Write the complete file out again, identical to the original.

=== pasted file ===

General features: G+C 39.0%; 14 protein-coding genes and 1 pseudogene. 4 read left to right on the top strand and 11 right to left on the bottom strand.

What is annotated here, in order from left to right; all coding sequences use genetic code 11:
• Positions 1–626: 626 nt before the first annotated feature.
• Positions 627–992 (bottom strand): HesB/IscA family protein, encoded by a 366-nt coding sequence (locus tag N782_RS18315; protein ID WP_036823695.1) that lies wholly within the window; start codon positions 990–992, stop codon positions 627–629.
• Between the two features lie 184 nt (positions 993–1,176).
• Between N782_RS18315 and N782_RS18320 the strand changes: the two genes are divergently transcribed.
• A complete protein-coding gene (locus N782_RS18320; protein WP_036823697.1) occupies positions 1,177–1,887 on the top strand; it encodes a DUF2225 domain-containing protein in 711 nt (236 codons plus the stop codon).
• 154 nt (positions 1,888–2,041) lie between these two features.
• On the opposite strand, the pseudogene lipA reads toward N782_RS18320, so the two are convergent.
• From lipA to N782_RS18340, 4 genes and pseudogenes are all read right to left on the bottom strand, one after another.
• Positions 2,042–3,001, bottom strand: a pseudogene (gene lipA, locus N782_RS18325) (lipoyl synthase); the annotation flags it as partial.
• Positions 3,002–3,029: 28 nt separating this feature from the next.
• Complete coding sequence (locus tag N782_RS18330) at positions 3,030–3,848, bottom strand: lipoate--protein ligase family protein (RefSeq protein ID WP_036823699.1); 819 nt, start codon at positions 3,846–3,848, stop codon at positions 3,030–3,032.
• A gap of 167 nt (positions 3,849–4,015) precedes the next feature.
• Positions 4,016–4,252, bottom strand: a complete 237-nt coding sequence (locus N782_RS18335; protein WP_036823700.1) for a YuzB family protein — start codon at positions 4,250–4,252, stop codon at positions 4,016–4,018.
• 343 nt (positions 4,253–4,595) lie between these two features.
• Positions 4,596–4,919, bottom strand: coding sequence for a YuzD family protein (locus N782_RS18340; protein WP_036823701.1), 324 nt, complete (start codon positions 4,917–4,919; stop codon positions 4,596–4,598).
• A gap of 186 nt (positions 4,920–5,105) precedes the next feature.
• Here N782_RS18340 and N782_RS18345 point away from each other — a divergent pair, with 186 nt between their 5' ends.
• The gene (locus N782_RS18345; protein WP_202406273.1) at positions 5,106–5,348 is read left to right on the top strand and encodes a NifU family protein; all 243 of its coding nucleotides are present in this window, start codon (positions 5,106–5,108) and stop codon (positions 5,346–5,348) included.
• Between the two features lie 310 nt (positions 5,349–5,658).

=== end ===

General features: G+C 39.0%; 14 protein-coding genes and 1 pseudogene. 4 read left to right on the top strand and 11 right to left on the bottom strand.

What is annotated here, in order from left to right; all coding sequences use genetic code 11:
• Positions 1–626: 626 nt before the first annotated feature.
• Positions 627–992 (bottom strand): HesB/IscA family protein, encoded by a 366-nt coding sequence (locus tag N782_RS18315; protein ID WP_036823695.1) that lies wholly within the window; start codon positions 990–992, stop codon positions 627–629.
• Between the two features lie 184 nt (positions 993–1,176).
• Between N782_RS18315 and N782_RS18320 the strand changes: the two genes are divergently transcribed.
• A complete protein-coding gene (locus N782_RS18320; protein WP_036823697.1) occupies positions 1,177–1,887 on the top strand; it encodes a DUF2225 domain-containing protein in 711 nt (236 codons plus the stop codon).
• 154 nt (positions 1,888–2,041) lie between these two features.
• On the opposite strand, the pseudogene lipA reads toward N782_RS18320, so the two are convergent.
• From lipA to N782_RS18340, 4 genes and pseudogenes are all read right to left on the bottom strand, one after another.
• Positions 2,042–3,001, bottom strand: a pseudogene (gene lipA, locus N782_RS18325) (lipoyl synthase); the annotation flags it as partial.
• Positions 3,002–3,029: 28 nt separating this feature from the next.
• Complete coding sequence (locus tag N782_RS18330) at positions 3,030–3,848, bottom strand: lipoate--protein ligase family protein (RefSeq protein ID WP_036823699.1); 819 nt, start codon at positions 3,846–3,848, stop codon at positions 3,030–3,032.
• A gap of 167 nt (positions 3,849–4,015) precedes the next feature.
• Positions 4,016–4,252, bottom strand: a complete 237-nt coding sequence (locus N782_RS18335; protein WP_036823700.1) for a YuzB family protein — start codon at positions 4,250–4,252, stop codon at positions 4,016–4,018.
• 343 nt (positions 4,253–4,595) lie between these two features.
• Positions 4,596–4,919, bottom strand: coding sequence for a YuzD family protein (locus N782_RS18340; protein WP_036823701.1), 324 nt, complete (start codon positions 4,917–4,919; stop codon positions 4,596–4,598).
• A gap of 186 nt (positions 4,920–5,105) precedes the next feature.
• Here N782_RS18340 and N782_RS18345 point away from each other — a divergent pair, with 186 nt between their 5' ends.
• The gene (locus N782_RS18345; protein WP_202406273.1) at positions 5,106–5,348 is read left to right on the top strand and encodes a NifU family protein; all 243 of its coding nucleotides are present in this window, start codon (positions 5,106–5,108) and stop codon (positions 5,346–5,348) included.
• Between the two features lie 310 nt (positions 5,349–5,658).